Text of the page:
2. Is the story of logic solid? Does one scene follow inevitably from the previous scene? (I test this with Kitchen's reverse logic approach. You can also use the simpler approach from the South Park guys -- That is, scenes can be connected by "therefore" or "but.")
  3. Is the protagonist's goal clear? Often, the goal changes at the end of the first act, but readers need to sense that they know what the protagonist is trying to achieve every step of the way. And, for commercial fiction, the goal has to be external (although there also can be an internal goal).
  4. Is there a set of tasks the protagonist must achieve to succeed? It's good to list these out. You should have enough tasks to support the length of the work and the level of difficulty should rise as the story proceeds.
  5. Does the plot include twists, turns, and secrets? Every protagonist approaches achieving the goal with imperfect knowledge and faces and setbacks. This is what makes the story more interesting than going to the grocery store to buy ingredients for dinner.
  6. Are there obstacles? Usually this comes in the form of somebody who opposes the protagonist – the antagonist, often a villain. But there also can be institutional problems and the protagonist's flaws can get in the way (which is great, because that allows for growth and the character arc).
  7. Does the setting makes things more difficult for the protagonist? This doesn't mean that every story should be set in the desert or prison. Ordinary People is set in a comfortable, middle-class household – but it's as neat, sterile, and cold as the story's antagonist. (Also, a rich, evocative, and intriguing setting may be more important than one that supports the plot. It's your choice.)
  8. Does the plot fulfill genre requirements? Most commercial genres bring with them expectations for readers. Romance readers, for instance, expect a "meet cute" scene, a first kiss, a grand gesture, etc.
  9. Does your plot have a beginning, middle, and end? Aristotle says the story should begin as late as possible and end as early as possible. If the story can still be told by cutting early scenes and removing some of the last scenes, that's the way to go (usually).
  10. Are there any momentum killers? Are there scenes that exist just to provide back story? Are there scenes that belong in a different book? Are there scenes that develop character but don't move the story forward?
  11. Do your subplots reflect and support your main plot? 
  12. Do your subplots demonstrate other possibilities, especially things that might go wrong?
  13. Is the motivation of the protagonist reasonable and are the actions taken within his or her level of competence? Though it is essential that a protagonist change within a story, radical and unearned powers or actions taken just to move the plot forward, without good reason, we can the plot.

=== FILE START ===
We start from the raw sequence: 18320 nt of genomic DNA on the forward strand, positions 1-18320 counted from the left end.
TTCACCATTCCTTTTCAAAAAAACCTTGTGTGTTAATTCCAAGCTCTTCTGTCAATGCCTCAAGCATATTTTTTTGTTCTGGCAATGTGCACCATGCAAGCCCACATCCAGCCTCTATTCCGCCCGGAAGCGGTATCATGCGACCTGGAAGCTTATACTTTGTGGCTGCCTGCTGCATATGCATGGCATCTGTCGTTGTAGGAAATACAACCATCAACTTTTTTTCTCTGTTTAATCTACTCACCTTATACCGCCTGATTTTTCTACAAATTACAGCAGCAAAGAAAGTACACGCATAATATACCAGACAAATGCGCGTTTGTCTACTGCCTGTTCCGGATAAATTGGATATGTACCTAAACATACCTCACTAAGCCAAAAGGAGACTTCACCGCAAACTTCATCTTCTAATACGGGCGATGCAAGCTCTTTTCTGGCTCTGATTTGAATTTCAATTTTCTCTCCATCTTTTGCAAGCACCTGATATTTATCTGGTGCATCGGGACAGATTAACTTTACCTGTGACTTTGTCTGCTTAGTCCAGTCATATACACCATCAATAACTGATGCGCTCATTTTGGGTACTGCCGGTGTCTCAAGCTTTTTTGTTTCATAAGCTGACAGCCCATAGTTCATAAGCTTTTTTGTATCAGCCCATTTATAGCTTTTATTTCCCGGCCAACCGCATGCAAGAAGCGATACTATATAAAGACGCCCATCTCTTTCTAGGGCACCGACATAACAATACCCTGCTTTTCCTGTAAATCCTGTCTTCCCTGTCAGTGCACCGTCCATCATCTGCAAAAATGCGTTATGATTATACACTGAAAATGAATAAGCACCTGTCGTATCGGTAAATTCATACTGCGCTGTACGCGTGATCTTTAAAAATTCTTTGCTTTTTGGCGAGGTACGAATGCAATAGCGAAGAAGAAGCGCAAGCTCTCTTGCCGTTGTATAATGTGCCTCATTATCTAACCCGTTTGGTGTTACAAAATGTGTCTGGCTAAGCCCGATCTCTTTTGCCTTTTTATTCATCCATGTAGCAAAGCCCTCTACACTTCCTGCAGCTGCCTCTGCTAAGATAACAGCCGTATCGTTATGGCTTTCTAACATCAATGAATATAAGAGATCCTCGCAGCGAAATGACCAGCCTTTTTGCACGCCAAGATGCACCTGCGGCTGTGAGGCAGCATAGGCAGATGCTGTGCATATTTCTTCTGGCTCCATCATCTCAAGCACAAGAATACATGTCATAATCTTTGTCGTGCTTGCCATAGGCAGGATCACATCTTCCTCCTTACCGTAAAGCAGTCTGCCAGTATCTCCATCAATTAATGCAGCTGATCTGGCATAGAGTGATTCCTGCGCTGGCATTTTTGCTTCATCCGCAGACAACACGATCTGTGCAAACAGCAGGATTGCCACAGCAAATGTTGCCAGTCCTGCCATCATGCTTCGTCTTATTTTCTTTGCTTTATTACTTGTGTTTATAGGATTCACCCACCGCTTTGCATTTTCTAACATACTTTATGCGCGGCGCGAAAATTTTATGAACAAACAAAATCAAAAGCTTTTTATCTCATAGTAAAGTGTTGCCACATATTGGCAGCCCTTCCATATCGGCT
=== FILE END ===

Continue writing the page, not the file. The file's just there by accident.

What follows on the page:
14. Is this plot original enough? Are the developments and the choices made by the characters cliché and familiar? Is much of the story to predictable?
  15. Is there another story that can serve as a reference point or a model for this story? Do you know of a work that is worth comparing your story to so that possibilities for pacing and developments and reveals aren't missed?
  16. Do you feel a connection to the story? A lot of good ideas aren't good ideas for every writer. Looking at the plot as it exists, is something missing for you? 
  17. Do you have a passion for this story? 
  18. Could some changes bring that out for you?
  19. From the plot alone, will readers get excited? 
  20. Is this plot inherently emotional and intriguing?
The point of these questions isn't to have good answers for all of them. Plenty of excellent works break rules and deliberately leave out elements that are reflected in these questions. The goal here is to determine if there are hidden flaws in the plot or if there are ways it could be pushed to make it better. I'm also hoping that some of these questions will be fun for you to think about and explore.

Tuesday, August 1, 2017

Writing Experiments 2 - Four tougher exercises to build your skills

Last time, I provided some simple exercises so you could deliberately challenge yourself as a writer and deepen your skills. I ended with a promise to suggest more challenging work this time.

As a pure expression of story and one of the toughest exercises, I'd suggest creating a logline. You need to know who the protagonist is, what he or she wants, what the obstacles are, and what the stakes are. John Marlow provides an excellent tutorial on how to do this. You also might want to read my Problems with the Premise series.